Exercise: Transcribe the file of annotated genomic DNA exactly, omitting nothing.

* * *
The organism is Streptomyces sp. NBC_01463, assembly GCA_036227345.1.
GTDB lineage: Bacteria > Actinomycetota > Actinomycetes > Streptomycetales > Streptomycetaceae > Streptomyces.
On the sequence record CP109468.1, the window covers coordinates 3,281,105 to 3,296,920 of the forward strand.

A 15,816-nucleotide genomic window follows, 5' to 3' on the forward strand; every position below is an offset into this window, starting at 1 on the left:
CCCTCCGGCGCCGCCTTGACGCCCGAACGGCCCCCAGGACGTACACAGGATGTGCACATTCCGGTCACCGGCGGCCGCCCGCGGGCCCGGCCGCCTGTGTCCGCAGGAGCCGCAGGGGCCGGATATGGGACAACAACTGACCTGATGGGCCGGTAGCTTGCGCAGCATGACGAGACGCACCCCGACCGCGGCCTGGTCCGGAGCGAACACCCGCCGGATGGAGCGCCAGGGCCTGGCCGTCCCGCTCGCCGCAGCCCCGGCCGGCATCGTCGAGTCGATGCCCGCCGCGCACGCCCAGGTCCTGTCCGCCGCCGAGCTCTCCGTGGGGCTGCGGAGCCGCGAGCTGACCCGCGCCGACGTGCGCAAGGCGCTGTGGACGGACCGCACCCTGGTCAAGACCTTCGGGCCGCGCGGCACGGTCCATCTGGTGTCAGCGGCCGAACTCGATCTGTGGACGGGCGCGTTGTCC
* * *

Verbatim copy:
The organism is Streptomyces sp. NBC_01463, assembly GCA_036227345.1.
GTDB lineage: Bacteria > Actinomycetota > Actinomycetes > Streptomycetales > Streptomycetaceae > Streptomyces.
On the sequence record CP109468.1, the window covers coordinates 3,281,105 to 3,296,920 of the forward strand.

A 15,816-nucleotide genomic window follows, 5' to 3' on the forward strand; every position below is an offset into this window, starting at 1 on the left:
CCCTCCGGCGCCGCCTTGACGCCCGAACGGCCCCCAGGACGTACACAGGATGTGCACATTCCGGTCACCGGCGGCCGCCCGCGGGCCCGGCCGCCTGTGTCCGCAGGAGCCGCAGGGGCCGGATATGGGACAACAACTGACCTGATGGGCCGGTAGCTTGCGCAGCATGACGAGACGCACCCCGACCGCGGCCTGGTCCGGAGCGAACACCCGCCGGATGGAGCGCCAGGGCCTGGCCGTCCCGCTCGCCGCAGCCCCGGCCGGCATCGTCGAGTCGATGCCCGCCGCGCACGCCCAGGTCCTGTCCGCCGCCGAGCTCTCCGTGGGGCTGCGGAGCCGCGAGCTGACCCGCGCCGACGTGCGCAAGGCGCTGTGGACGGACCGCACCCTGGTCAAGACCTTCGGGCCGCGCGGCACGGTCCATCTGGTGTCAGCGGCCGAACTCGATCTGTGGACGGGCGCGTTGTCC